Dollar General Opposition Lawsuit Moving Forward -Brevard NC
May 13th, 2020
By Matt McGregor, The Transylvania Times
The South Carolina Environmental Law Project (SCELP) is moving forward with a lawsuit claiming the construction of the Dollar General on U.S. 276 is a violation of the Endangered Species Act.
As previously reported, the construction allegedly threatens an adjacent population of an endangered species, the Elktoe Mussel.
In the letter addressed to Transylvania County government, the Broadway Group, LLC (project overseer and developer of the project), and the N.C. Department of Environmental Quality, Michael Corley, the upstate director of the South Carolina Environmental Law Project, said he's representing a group under the name "Concerned Citizens of Transylvania County."
The April 17 letter expressed intent for "a productive conversation on these issues rather than litigation."
"While personal reactions obviously hold no legal weight here, I must express our collective shock that a non-essential commercial retail store could receive all necessary permits to be constructed entirely within a floodplain, with no permanent stormwater treatment, discharging into trout waters, on the banks of a creek holding a population of endangered mussels, all in the face of immense public outcry," he said in the letter.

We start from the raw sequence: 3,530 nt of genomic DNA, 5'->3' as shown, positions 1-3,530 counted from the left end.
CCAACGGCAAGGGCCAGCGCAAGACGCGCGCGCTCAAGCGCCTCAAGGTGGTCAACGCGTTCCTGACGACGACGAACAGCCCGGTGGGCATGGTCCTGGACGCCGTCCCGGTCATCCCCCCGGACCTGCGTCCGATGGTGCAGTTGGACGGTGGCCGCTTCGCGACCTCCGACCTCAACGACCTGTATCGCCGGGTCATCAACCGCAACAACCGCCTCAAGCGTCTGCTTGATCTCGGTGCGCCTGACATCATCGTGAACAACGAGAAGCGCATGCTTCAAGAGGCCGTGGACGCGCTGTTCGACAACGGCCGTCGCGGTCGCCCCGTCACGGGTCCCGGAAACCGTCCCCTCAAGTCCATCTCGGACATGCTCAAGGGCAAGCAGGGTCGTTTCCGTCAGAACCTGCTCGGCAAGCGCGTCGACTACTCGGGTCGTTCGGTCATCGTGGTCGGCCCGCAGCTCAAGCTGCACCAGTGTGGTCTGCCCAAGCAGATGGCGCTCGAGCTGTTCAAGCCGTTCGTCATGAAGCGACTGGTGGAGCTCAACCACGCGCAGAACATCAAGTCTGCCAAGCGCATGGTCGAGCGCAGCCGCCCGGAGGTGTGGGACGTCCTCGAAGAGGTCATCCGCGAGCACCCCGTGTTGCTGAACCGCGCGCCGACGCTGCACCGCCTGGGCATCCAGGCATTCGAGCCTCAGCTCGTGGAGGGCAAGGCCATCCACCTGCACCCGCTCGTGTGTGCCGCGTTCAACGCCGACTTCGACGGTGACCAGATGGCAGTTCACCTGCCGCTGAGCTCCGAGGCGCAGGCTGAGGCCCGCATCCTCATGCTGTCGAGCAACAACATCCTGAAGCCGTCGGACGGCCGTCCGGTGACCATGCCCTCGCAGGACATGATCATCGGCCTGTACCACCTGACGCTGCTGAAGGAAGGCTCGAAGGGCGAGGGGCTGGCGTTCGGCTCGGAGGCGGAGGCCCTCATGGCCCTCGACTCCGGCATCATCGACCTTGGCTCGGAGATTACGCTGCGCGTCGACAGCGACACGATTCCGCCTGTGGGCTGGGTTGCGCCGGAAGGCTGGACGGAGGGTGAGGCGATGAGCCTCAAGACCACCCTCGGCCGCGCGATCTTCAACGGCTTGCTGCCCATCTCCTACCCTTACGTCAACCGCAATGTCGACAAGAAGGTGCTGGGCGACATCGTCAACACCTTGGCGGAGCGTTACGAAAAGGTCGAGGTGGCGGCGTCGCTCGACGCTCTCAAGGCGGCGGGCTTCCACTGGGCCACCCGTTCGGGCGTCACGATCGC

"Unless construction progress dictates otherwise, we intend to wait 10 days for a voluntary discussion on this issue before moving forward with formal ESA action."
Since it was sent, Corley said construction has proceeded "at least as fast as prior to my letter."
"It's disappointing," he said. "It would be nice if the pause button had been hit on this project while we work these issues out."
Both conversations with the county and the developers have been "cordial," he said, "but not immediately productive either."
"It became clear that we needed to go ahead and file the initial steps on these legal proceedings," Corley said. "No information that we've received in the interim has changed our minds. In fact, I've had a lot more experts who have put their eyes on this thing since then and all of them, equally, are as shocked as I am that at this day and time you can get a permit to fill and obstruct a floodplain in proximity to this endangered species."
A 60-day notice letter was sent out by SCELP on May 4, which is required to initiate legal proceedings.
"If the situation then is the same as it is now, then we will file that lawsuit as soon as the notice period expires, but we have to see where things are then," Corley said.
The issues addressed in the lawsuit will be interrelated among the Elktoe Mussel and building in the floodplain.
"That's a bad practice from a water quality standpoint, and not just water quality but erosion and water volume in blocking off the floodplain in this area," he said. "Where these mussels are located exacerbates the harm to the species, so it's an Endangered Species Act claim, but the content will be overlapping between the mussels themselves and the floodplain component of the project."